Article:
While collating post inquiry data, I also got student thoughts about using voice typing.
“It was easier to get the work done and say what was on your mind instead of trying to find the words to explain what you mean.”
“It meant that I could have a conversation with Sir and the question was answered without me having to worry about writing stuff down.”
“I liked it how Sir talked to us and helped us get the answer we wanted for our assessment. Then it was recorded for us on our document.”
Overall, majority of my feedback was positive, outlining the benefits of using voice typing. The common theme to come out of this feedback was closely related to what I found in my research, which identified that talking is a far more natural way of communicating.
However, one major problem that was identified while using the tool was the background noise. Often words mentioned by someone in close proximity were detected and embedded on the document of the student using 'voice typing'.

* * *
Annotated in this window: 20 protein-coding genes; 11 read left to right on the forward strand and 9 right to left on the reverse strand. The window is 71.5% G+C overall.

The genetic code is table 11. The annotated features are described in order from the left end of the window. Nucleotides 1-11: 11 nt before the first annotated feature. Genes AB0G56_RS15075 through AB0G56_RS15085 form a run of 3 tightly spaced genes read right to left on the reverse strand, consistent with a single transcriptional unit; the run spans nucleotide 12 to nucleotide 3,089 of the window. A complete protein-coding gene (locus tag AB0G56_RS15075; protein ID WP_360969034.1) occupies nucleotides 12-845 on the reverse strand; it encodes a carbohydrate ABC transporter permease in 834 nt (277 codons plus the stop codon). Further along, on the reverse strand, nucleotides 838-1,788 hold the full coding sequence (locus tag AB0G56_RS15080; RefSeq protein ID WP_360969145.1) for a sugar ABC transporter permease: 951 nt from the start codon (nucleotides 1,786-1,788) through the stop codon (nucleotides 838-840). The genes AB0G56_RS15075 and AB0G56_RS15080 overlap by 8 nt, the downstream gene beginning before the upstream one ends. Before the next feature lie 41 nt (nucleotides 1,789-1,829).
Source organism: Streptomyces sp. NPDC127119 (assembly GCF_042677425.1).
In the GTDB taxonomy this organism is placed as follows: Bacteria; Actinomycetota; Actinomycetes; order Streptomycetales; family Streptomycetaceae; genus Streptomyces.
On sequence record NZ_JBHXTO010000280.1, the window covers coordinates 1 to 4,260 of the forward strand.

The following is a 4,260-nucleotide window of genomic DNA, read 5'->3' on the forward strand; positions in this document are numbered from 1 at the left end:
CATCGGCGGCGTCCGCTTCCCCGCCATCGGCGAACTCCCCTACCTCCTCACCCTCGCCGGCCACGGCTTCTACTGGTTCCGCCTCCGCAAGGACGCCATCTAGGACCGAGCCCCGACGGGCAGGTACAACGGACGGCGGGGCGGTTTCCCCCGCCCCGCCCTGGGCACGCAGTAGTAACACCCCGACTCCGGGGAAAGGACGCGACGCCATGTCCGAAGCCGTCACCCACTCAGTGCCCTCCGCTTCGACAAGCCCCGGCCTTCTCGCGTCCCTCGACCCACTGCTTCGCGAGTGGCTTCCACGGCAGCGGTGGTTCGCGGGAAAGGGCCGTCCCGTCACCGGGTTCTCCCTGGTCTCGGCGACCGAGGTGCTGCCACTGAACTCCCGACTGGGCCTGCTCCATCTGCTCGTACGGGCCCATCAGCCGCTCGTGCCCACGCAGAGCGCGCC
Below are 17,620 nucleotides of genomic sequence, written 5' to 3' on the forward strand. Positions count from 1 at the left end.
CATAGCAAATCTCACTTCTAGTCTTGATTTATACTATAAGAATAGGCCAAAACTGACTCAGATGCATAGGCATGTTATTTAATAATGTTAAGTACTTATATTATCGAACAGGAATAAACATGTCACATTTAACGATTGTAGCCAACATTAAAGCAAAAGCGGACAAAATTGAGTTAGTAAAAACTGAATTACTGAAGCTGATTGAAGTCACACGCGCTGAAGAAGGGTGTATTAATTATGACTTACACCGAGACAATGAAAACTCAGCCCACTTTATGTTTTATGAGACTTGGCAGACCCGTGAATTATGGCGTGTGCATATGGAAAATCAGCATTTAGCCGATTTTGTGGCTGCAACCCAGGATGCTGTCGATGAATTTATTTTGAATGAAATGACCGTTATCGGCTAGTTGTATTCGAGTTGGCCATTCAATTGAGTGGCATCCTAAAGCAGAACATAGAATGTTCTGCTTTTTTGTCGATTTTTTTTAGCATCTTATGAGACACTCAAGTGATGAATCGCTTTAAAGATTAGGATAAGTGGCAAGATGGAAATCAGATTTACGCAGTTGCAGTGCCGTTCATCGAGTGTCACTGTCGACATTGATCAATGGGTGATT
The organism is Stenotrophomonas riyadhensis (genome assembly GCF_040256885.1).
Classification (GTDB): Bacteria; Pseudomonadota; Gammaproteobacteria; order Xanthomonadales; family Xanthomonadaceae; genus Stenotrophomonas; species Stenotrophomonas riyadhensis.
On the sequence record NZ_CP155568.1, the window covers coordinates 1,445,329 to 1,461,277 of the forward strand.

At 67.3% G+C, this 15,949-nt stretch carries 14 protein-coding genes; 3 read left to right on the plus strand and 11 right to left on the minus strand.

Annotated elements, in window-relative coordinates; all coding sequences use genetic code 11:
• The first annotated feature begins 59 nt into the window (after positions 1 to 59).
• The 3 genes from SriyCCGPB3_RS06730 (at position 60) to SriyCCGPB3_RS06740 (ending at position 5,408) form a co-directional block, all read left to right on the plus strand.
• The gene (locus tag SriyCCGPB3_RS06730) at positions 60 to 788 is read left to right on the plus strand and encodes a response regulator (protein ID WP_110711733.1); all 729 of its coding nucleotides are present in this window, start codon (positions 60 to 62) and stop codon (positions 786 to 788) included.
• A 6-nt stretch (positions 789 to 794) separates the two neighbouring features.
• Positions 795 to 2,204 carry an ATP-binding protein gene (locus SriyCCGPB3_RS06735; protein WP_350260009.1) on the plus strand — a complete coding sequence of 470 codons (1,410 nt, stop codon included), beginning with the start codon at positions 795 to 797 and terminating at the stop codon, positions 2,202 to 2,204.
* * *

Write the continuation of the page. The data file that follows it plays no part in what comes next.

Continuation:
“If you were in a crowded place it didn’t always pick up what you said and sometimes it wrote down a different word to what you were saying.”
Lastly, feedback suggested a select group of students found the tool difficult to use. I believe this was due to very low levels of self-efficacy. Because of their very low level of literacy, no matter how they gathered evidence for their task, they found it difficult to complete. This was a fear I had throughout my inquiry, as some of my students demonstrated extremely low levels of efficacy and to get them to show any belief in their writing was difficult.